We express our gratitude to the staff at the Tervo Fisheries Research and Aquaculture station for the solid data collection and managing the fish.

Author Contributions

Analyzed the data: MJ. Mainly wrote the manuscript: MJ. Took part in data analysis and writing: AK. Took part in writing the manuscript: HV. Contributed materials: OJ. Responsible for the maintenance of the experiment: OJ.


  1. 1. Thoday JM (1955) Balance, heterozygosity and development stability. Cold Spring Harbor Symp Quant Biol 20: 318–326.
  2. 2. Falconer DS, Mackay TFC (1996) Essex: Logman Group Ltd. 464 p.
  3. 3. Gavrilets S, Hastings A (1994) A quantitative-genetic model for selection on developmental noise. Evolution 48: 1478–1486.
  4. 4. Henderson CR (1986) Estimation of variances in animal model and reduced animal model for single traits and single records. J Dairy Sci 69: 1394–1402.
  5. 5. Kruuk LEB (2004) Estimating genetic parameters in natural populations using the ‘animal model’. Phil Trans R Soc B 359: 873–890.
  6. 6. Hovenier R, Brascamp EW, Kanis E, van der Werf JHJ, Wassenberg APAM (1993) Economic values of optimum traits: the example of meat quality in pigs. J Anim Sci 71: 1429–1433.
  7. 7. Dekkers JCM, Birke PV, Gibson JP (1995) Optimum linear selection indexes for multiple generation objectives with non-linear profit functions. Anim Sci 61: 165–175.
  8. 8. Poignier J, Szendrö ZS, Levai A, Radnai I, Biro-Nemeth E (2000) Effect of birth weight and litter size on growth and mortality in rabbit. World Rabbit Sci 8: 103–109.
  9. 9. Milligan BN, Fraser D, Kramer DL (2002) Within-litter birth weight variation in the domestic pig and its relation to pre-weaning survival, weight gain, and variation in weaning weights. Livest Prod Sci 76: 181–191.
  10. 10. Gilmour KM, DiBattista JD, Thomas JB (2005) Physiological causes and consequences of social status in salmonid fish. Integr Comp Biol 45: 363–273.
  11. 11. Hill WG, Mulder HA (2010) Genetic analysis of environmental variation. Genet Res 92: 381–395.
  12. 12. Rendel JM, Sheldon BL, Finlay DE (1966) Selection for canalization of the scute phenotype. II. Amer Nat 100: 13–31.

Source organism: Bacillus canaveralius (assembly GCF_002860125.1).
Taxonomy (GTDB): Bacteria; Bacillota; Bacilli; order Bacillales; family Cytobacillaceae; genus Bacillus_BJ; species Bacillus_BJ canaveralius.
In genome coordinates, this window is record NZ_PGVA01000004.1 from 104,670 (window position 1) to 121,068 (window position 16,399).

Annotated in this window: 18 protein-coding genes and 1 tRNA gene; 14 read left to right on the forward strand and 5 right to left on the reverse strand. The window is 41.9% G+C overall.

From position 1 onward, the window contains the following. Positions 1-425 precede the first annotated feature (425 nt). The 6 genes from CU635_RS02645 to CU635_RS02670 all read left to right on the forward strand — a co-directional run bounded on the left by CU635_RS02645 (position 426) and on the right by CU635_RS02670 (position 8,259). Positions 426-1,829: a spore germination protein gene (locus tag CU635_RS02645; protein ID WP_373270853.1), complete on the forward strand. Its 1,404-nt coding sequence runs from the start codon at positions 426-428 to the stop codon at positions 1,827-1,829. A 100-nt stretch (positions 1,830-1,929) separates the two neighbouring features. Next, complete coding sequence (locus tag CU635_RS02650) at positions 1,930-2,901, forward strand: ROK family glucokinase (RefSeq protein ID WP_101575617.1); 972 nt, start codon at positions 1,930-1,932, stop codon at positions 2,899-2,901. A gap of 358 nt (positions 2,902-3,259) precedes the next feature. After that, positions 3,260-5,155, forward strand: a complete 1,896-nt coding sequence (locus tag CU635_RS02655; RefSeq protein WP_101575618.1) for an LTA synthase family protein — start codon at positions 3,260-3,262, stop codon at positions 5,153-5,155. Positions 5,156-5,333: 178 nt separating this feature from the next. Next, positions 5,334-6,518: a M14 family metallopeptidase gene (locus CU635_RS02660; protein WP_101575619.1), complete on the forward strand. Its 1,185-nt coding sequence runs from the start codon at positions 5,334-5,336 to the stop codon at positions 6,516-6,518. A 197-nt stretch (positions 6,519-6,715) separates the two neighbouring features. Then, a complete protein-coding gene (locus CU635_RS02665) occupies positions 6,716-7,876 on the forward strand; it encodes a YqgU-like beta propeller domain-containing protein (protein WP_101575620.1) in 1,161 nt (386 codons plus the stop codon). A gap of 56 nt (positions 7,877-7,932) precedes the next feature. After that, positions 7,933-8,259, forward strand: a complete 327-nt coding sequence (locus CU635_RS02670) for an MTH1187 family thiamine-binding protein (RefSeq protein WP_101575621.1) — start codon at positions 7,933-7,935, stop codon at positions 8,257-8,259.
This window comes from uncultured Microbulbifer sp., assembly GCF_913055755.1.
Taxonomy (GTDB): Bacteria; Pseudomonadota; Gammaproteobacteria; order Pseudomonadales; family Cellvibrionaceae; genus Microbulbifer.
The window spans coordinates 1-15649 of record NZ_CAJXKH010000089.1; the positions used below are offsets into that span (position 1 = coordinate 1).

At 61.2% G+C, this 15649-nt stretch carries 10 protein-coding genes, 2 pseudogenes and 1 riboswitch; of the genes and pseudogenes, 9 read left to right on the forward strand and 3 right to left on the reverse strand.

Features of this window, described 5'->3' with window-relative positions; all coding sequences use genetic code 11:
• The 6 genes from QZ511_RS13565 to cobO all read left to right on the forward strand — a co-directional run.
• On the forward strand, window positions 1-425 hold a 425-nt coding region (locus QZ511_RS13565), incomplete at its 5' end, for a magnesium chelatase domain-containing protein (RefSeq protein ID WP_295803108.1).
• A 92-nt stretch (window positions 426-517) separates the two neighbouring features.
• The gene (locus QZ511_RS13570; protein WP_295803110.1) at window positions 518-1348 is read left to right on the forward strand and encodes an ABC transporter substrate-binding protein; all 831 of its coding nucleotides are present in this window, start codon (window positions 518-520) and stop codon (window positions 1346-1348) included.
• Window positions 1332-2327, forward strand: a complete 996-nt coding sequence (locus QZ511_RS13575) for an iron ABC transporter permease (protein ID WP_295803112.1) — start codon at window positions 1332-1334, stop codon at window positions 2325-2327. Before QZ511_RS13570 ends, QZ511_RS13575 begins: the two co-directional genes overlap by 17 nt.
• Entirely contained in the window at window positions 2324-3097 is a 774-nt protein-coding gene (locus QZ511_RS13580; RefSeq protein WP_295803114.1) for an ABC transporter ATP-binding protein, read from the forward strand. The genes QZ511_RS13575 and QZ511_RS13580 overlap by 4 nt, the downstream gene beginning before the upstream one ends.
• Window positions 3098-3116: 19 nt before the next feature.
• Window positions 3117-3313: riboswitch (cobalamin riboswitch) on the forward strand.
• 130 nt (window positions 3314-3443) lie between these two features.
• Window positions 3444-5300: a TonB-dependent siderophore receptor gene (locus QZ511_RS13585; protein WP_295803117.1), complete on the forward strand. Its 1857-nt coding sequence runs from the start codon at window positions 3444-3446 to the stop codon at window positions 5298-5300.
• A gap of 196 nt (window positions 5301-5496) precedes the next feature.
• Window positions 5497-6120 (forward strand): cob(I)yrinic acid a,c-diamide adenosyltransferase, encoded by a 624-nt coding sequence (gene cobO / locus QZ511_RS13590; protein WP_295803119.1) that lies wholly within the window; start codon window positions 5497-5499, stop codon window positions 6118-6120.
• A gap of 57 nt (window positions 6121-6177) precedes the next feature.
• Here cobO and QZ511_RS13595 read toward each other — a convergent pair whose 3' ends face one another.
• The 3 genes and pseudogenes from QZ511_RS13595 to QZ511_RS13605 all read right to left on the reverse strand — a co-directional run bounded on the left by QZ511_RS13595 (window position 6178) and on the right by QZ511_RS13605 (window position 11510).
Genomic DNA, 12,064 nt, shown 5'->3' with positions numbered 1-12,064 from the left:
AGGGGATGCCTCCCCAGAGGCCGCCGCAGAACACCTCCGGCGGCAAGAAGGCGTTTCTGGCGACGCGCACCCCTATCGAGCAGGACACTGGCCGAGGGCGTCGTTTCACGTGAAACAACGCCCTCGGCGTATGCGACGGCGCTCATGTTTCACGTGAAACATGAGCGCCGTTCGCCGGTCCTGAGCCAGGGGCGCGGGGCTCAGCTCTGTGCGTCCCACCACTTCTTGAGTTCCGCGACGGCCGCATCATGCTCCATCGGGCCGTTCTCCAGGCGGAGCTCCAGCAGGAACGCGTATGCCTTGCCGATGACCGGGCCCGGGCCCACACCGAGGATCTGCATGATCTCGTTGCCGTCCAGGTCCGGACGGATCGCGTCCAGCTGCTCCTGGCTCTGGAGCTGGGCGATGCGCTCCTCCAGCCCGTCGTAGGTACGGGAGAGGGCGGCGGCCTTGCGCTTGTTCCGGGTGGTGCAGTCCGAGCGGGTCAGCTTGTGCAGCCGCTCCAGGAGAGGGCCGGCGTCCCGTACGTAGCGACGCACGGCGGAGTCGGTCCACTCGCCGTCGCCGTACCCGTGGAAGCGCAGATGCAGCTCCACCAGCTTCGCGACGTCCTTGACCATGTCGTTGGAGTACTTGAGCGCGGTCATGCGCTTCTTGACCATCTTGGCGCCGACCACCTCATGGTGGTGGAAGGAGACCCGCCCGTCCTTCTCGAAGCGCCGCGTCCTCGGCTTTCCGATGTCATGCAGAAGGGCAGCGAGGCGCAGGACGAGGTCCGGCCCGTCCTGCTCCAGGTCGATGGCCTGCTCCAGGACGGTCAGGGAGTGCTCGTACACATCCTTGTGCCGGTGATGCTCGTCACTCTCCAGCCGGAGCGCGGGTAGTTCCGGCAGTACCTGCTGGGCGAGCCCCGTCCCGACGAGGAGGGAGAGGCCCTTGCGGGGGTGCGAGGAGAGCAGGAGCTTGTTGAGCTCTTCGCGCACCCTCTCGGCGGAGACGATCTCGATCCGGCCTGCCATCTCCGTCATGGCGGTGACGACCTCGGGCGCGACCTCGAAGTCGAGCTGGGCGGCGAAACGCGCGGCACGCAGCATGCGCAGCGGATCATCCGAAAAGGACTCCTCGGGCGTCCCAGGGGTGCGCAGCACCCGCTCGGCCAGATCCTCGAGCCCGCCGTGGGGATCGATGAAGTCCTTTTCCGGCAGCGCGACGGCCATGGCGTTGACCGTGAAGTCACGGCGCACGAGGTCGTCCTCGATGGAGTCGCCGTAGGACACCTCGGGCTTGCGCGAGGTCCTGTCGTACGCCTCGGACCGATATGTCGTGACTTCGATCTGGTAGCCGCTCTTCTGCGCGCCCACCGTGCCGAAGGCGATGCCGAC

13. 13. Cardin S, Minvielle F (1986) Selection on phenotypic variation of pupa weight in Tribolium castaneum. Can J Genet Cytol 28: 856–861.
  14. 14. Mulder HA, Bijma P, Hill WG (2007) Prediction of breeding values and selection responses with genetic heterogeneity of environmental variance. Genetics 175: 1895–1910.
  15. 15. Garreau H, Bolet G, Larzul C, Robert-Granie C, Safeil G, et al. (2008) Results on four generations of a canalizing selection for rabbit birth weight. Livest Sci 119: 55–62.
  16. 16. Ibáñez-Escriche N, Moreno A, Nieto B, Piquears P, Salgado C, et al. (2008) Genetic parameters related to environmental variability of weight traits in a selection experiment for weight gain in mice: signs of correlated canalised response. Genet Select Evol 40: 279–293.
  17. 17. Hill WG (1984) On selection among groups with heterogeneous variance. Anim Prod 39: 473–477.
  18. 18. Hill WG, Zhang X-S (2004) Effects on phenotypic variability of directional selection arising through genetic differences in residual variability. Genet Res 83: 121–131.
  19. 19. Waddington CH (1960) Experiments of canalizing selection. Genet Res 1: 140–150.
  20. 20. Lewontin RC (1957) The adaptations of populations to varying environments. Cold Spring Harb Symp Quant Biol 22: 395–408.
  21. 21. Price EO, King JA (1968) Domestication and Adaptation. In: Hazef ESE, editor. pp. 34–45. Philadelphia: Lea and Febiger.
  22. 22. Gross MR (1985) Disruptive selection for alternative life histories in salmon. Nature 313: 47–48.